You Can Thank Andrew Carnegie For These Local Libraries

Philanthropist Andrew Carnegie left his mark on the Hudson Valley, helping to build nearly a dozen libraries in grateful towns.


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Mount Vernon Public Library

In this digital age, it’s difficult to imagine being unable to easily access reading material. Yet without public libraries, communities found themselves in an information desert more than a hundred years ago.

Philanthropist and steel baron Andrew Carnegie changed all that in the mid-19th century, donating $40 million to build 1,679 libraries across the United States. He mandated certain rules, known as “the Carnegie formula,” that included public fundraising and proof that a library was needed.

Port Jervis Free Library; Chatham's library boasts a Tiffany window

In honor of National Library Week, April 8–14 (which itself marks a milestone, celebrating its 60th anniversary this year), we look at Carnegie libraries that were built in the Hudson Valley:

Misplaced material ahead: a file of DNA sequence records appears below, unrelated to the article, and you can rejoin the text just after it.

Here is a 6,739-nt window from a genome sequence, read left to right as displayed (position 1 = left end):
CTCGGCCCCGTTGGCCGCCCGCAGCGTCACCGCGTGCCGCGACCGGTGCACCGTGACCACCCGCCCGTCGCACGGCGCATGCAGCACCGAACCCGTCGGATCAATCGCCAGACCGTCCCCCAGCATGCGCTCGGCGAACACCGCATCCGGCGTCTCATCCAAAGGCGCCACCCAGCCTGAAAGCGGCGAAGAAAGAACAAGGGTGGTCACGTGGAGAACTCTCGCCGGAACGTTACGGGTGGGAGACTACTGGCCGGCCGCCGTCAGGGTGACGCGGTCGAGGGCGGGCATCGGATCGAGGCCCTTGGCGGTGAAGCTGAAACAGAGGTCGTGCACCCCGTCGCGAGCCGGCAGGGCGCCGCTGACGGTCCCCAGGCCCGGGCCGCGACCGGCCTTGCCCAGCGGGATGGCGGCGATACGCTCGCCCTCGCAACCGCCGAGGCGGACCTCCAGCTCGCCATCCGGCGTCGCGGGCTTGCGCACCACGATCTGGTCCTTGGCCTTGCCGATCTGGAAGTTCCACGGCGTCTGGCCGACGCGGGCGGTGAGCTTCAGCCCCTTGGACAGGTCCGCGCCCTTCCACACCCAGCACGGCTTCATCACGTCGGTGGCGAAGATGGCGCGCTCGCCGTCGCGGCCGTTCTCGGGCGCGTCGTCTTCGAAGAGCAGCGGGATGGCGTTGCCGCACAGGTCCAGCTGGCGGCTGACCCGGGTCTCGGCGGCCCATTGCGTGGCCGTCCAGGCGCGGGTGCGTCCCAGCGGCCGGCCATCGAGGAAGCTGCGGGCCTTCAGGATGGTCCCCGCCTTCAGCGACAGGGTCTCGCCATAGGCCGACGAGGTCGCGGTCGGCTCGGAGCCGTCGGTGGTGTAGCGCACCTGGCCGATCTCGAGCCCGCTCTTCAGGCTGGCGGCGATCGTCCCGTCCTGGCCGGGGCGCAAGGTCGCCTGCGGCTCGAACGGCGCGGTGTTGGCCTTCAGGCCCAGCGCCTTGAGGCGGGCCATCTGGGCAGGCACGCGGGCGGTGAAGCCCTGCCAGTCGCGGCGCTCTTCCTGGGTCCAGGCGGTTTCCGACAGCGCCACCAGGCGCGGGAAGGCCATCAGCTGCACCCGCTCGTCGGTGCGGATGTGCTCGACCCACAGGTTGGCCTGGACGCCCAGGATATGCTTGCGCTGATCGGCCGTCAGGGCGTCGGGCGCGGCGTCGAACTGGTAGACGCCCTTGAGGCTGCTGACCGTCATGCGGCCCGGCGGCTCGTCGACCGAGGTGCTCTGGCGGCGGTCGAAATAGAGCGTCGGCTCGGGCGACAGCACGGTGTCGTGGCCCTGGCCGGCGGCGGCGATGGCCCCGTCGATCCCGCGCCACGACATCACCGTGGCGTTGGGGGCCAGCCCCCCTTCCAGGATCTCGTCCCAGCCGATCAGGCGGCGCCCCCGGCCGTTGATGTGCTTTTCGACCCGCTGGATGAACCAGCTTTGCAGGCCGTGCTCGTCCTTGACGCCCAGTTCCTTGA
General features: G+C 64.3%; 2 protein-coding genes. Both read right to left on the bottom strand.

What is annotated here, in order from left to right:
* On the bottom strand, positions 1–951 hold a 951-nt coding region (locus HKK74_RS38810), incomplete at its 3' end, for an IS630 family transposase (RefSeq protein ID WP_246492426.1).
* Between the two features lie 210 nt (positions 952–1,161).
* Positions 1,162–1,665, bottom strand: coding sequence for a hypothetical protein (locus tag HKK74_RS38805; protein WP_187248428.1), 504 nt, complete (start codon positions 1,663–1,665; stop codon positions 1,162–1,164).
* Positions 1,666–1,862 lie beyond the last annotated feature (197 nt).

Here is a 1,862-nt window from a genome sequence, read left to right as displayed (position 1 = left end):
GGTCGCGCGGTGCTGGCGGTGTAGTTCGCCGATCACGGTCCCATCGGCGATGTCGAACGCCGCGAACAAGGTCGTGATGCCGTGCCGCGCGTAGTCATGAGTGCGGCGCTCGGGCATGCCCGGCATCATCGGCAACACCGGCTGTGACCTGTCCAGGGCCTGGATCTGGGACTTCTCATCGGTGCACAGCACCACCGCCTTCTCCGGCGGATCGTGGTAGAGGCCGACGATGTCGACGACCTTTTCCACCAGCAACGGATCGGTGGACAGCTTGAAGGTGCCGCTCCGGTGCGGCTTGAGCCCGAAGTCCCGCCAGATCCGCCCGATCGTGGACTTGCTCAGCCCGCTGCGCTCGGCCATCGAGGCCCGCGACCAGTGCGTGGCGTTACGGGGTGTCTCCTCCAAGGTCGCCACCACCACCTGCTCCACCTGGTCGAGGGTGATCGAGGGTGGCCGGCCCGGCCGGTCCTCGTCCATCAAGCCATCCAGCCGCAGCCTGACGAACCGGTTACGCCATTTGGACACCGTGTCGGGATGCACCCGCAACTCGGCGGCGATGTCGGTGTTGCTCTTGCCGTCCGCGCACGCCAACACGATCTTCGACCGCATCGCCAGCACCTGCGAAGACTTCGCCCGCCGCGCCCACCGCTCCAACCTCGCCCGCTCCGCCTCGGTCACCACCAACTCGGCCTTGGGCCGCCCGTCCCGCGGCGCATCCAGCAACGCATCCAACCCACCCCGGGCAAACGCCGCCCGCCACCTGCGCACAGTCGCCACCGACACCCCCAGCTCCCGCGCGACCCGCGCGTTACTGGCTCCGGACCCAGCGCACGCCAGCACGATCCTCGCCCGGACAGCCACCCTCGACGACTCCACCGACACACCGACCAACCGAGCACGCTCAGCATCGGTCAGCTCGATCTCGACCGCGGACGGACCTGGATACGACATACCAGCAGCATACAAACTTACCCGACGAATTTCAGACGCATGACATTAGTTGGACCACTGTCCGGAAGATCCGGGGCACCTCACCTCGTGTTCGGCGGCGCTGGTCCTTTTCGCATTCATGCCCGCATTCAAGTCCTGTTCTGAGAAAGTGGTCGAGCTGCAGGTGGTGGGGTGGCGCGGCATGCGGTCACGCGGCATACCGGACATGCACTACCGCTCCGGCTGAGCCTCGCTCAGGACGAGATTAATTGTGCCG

• Catskill: 1902
  • Kingston: 1903, closed 1974, reopened 2011 as learning center
  • Nyack: 1903
  • Port Jervis: 1903
  • Yonkers: 1903, razed 1982
  • Mount Vernon: 1904
  • Chatham: 1905
  • White Plains: 1908, razed 1973
  • New Rochelle: 1914, closed 1979; now privately owned
  • Ossining: 1914, new building constructed in 1968
  • Saugerties: 1915


To view more photos, go to www.hvmag.com/carnegielibraries

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